Kelley Hawkins (left) smiles with her grandmother AnnaBelle Bowers, 87, while at lunch in Harrisburg, Pa. Kelley shares full-time care of AnnaBelle with her sister-in-law LaDonna Martin. Both are nurses with two children each, and move Annabelle, who has limited mobility, every two weeks from one home to another.
AnnaBelle talks to her granddaughter Carley (right) and Carley's friends after they returned from lacrosse practice. "I'm not rich money-wise, but with my family I'm a millionaire," AnnaBelle says.
Natasha Shamone-Gilmore walks to church with her husband, Curtis (left), and her father, Franklin Brunson, 81, in Capitol Heights, Md. She has taken on the daily challenge of caring for her father, who is suffering from mild dementia. Her son Nicholas, 24, also lives in the family home.
Natasha Shamone-Gilmore has opted to place her father in a full-time adult health center during the day while she works for a nonprofit and her husband works for a regional transit system.
Geneva Hunter (left), who runs the secretarial operations for a Washington, D.C., law firm, decided to take a hands-on approach to her mother's care and moved Ida Christian, 89, into her home.
Ida Christian, who suffers from dementia, gets help from her granddaughter, Yolanda Hunter (left), in blowing out the candles on her birthday cake. Yolanda quit her lucrative job to become Ida's full-time caregiver.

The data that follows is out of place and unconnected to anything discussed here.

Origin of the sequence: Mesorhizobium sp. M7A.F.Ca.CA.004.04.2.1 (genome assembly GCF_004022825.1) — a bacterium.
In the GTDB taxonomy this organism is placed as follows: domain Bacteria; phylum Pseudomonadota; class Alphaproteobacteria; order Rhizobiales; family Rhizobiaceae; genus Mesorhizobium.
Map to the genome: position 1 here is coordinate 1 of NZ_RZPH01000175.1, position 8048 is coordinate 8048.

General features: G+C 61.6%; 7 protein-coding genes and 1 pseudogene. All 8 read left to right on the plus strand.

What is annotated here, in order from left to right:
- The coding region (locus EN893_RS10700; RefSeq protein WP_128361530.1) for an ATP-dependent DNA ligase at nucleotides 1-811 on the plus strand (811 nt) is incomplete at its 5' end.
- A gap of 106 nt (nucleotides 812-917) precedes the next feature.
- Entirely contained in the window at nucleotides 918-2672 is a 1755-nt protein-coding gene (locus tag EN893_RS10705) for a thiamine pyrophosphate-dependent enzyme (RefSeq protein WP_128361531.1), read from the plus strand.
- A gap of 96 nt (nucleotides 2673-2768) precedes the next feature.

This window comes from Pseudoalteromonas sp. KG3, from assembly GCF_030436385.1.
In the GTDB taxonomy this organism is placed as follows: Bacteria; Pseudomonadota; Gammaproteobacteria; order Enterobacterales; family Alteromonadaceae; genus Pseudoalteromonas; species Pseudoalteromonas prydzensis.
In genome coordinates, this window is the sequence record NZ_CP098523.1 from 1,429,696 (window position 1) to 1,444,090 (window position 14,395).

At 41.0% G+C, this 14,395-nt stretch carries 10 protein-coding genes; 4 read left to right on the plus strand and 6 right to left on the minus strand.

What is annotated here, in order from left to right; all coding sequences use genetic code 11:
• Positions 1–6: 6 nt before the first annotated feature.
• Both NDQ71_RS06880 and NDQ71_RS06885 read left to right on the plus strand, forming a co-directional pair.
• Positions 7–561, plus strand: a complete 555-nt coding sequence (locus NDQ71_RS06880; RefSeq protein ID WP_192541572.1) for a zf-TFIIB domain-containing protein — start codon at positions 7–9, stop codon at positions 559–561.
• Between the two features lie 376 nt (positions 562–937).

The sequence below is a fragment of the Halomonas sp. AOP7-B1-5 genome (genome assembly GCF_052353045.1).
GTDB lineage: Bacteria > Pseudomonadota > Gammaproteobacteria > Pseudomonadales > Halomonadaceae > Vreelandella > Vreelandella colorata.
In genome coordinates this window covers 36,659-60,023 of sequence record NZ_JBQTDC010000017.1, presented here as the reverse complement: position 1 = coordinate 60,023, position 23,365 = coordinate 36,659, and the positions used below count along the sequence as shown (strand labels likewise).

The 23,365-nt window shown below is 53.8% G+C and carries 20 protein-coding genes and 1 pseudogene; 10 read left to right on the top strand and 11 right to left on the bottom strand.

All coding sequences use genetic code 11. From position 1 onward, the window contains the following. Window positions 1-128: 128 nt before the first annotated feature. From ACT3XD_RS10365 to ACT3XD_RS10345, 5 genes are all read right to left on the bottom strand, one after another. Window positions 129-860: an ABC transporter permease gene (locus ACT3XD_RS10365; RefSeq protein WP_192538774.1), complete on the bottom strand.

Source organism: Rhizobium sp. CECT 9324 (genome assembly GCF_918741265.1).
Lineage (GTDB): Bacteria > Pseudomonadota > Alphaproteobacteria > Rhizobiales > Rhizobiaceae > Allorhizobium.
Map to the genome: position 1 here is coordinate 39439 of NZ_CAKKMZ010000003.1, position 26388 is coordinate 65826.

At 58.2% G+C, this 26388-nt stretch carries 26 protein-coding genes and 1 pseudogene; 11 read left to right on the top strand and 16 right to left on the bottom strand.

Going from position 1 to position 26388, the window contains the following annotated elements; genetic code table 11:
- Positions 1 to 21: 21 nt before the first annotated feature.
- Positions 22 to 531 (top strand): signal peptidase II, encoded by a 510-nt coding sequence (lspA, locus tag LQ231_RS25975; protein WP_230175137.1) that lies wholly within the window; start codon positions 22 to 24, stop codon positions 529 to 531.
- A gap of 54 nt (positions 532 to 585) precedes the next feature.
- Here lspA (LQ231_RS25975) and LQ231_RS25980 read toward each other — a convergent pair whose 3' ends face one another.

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The Great Recession slammed into all age groups, flattening the career dreams of young people and squeezing the retirement accounts of middle-aged savers. It financially crippled many elderly people who had thought they could stand on their own.
To cope with the hard times that began five years ago, millions of families pulled together — stacking two, three, even four generations on top of one another. Between 2007 and 2009, the total number of Americans living in multigenerational households shot up more than 10 percent, from 46.5 million to 51.4 million.
That's the largest number of Americans living in multigenerational households in modern history, according to the Pew Research Center, a nonpartisan research group.
Now, even as the recovery gains steam, record numbers of people are still living under a roof where adult children, middle-aged parents and elderly grandparents must learn to live together.
Household Wealth Drops As Home Values Collapse
In 2011 dollars; 2010 figure is a preliminary estimate.
Source: Pew Research Center; U.S. Census Bureau Survey of Income and Program Participation
Credit: Alyson Hurt / NPR
On Tuesday, NPR's Morning Edition begins a two-month exploration of this increasingly common experience. In a series called "Family Matters," reporter David Greene will take listeners on a journey, deep into the lives of three families struggling with issues of money, duty and love.
At NPR.org, stories will delve into the financial issues facing these three families — and millions of others like them. Among the topics to be examined: the need for financial planning; the options for elder care; costs of do-it-yourself care for the elderly; long-term care insurance; college costs; and reverse mortgages.